Making government sites easily discoverable by search engines ultimately helps citizens, allowing them to find and use the services and information that agencies make available.
Technology that pairs GPS, Bluetooth and smartphones with lightweight ankle bracelets will allow officials to keep some teenage offenders out of jail as they await trial.
San Antonio’s VIA Metropolitan Transit put routers on all its buses, paratransit vans and at transit centers to give its riders free 4G Wi-Fi access.
The Army is testing a mobile suite that helps soldiers more easily relay tactical information on the battlefield.
The use of mobile technology in field work shows how the stage is being set for wearables in government.
The FAA’s B4UFLY mobile app is aimed at providing hobbyist and novice drone pilots with situational awareness.
The University of Oklahoma worked with Aruba Networks to create an app to help students navigate libraries, exhibits and campus landmarks.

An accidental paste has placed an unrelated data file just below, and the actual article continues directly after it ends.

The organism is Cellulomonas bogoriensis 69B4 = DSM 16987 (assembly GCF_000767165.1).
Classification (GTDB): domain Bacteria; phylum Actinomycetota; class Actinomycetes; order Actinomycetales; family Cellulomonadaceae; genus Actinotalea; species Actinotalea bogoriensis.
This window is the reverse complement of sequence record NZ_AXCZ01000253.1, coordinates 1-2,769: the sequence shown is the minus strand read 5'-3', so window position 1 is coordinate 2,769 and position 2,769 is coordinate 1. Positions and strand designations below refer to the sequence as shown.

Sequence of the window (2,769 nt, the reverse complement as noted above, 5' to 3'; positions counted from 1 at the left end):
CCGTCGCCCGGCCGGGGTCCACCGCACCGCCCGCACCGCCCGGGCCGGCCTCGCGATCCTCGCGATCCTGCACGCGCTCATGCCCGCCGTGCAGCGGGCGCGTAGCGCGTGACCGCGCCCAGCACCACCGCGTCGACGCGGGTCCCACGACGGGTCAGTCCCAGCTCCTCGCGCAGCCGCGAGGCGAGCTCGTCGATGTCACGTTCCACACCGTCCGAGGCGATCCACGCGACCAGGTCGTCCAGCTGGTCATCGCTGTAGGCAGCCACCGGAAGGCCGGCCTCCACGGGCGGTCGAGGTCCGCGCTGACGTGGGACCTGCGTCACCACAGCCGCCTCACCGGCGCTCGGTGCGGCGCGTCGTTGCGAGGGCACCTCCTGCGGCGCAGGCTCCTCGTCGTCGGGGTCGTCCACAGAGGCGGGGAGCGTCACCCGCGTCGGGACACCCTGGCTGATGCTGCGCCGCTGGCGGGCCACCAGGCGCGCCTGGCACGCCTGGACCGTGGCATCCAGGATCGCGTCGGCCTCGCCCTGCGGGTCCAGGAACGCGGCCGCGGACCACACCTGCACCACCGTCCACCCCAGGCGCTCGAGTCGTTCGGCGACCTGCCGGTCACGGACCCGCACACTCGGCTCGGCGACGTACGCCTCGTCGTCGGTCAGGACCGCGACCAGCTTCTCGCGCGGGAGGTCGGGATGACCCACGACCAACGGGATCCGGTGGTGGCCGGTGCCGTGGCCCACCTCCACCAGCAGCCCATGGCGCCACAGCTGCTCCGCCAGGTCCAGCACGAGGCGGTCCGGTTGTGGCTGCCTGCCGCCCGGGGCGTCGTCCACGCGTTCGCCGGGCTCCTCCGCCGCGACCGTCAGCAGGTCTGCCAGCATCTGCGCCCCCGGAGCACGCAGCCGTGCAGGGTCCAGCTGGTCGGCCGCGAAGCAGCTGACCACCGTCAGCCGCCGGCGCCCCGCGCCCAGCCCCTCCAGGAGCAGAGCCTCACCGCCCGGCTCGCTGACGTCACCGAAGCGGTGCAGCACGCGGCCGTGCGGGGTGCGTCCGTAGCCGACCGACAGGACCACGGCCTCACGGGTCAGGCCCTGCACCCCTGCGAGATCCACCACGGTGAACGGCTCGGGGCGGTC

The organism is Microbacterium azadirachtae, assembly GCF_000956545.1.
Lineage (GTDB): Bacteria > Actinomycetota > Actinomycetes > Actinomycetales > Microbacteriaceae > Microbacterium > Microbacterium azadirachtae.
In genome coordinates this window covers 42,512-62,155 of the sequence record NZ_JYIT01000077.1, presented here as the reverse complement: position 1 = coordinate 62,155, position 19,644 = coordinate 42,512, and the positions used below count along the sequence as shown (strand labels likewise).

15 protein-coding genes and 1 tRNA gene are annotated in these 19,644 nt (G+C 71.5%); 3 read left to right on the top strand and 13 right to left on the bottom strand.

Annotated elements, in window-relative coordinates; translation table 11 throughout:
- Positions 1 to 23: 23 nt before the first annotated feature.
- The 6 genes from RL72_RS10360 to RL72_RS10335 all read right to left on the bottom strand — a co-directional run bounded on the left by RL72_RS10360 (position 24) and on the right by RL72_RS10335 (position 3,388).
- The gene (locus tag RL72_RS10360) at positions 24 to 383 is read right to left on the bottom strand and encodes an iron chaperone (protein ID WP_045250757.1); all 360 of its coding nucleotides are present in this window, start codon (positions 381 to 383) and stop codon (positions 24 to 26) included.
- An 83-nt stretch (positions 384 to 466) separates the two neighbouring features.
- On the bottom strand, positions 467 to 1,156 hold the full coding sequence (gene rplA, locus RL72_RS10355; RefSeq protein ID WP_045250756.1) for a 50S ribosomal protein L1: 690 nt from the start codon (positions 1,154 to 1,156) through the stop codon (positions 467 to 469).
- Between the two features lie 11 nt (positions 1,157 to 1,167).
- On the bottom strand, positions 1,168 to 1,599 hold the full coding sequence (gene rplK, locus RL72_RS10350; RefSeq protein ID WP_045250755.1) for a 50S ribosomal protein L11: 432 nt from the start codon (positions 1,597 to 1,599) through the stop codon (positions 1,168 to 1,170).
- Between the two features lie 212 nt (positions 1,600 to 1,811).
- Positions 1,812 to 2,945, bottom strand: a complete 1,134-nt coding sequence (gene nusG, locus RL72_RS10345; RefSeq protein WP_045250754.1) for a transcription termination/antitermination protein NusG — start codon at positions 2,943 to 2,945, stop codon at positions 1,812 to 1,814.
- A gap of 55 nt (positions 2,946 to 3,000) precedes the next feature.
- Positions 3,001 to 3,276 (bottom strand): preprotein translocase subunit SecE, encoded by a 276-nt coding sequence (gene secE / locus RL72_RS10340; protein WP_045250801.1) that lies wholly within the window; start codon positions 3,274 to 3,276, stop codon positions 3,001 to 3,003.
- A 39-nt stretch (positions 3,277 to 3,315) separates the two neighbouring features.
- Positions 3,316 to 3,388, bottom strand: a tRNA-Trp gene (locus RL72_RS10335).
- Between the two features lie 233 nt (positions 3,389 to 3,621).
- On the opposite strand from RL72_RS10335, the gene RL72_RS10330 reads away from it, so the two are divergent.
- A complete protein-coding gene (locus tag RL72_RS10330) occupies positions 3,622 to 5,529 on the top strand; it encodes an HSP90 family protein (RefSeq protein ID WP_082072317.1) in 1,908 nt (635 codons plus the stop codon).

The state's Department of Transportation is testing mobile driver license software with employees who will assess and validate the solution.
The state has teamed up with Rave Mobile Safety to give key personnel a mobile app that promises faster response to active shooter situations and other emergencies.
Intellicheck is piloting its Law ID mobile device-based authentication solution with three different law enforcement agencies.
Maryland’s Frederick County installed mobile data terminals into 172 fire rescue vehicles that enable real-time data and reduce dispatch-generated voice radio traffic.
A new survey finds nearly half of all apps tapped by government users address workflow needs.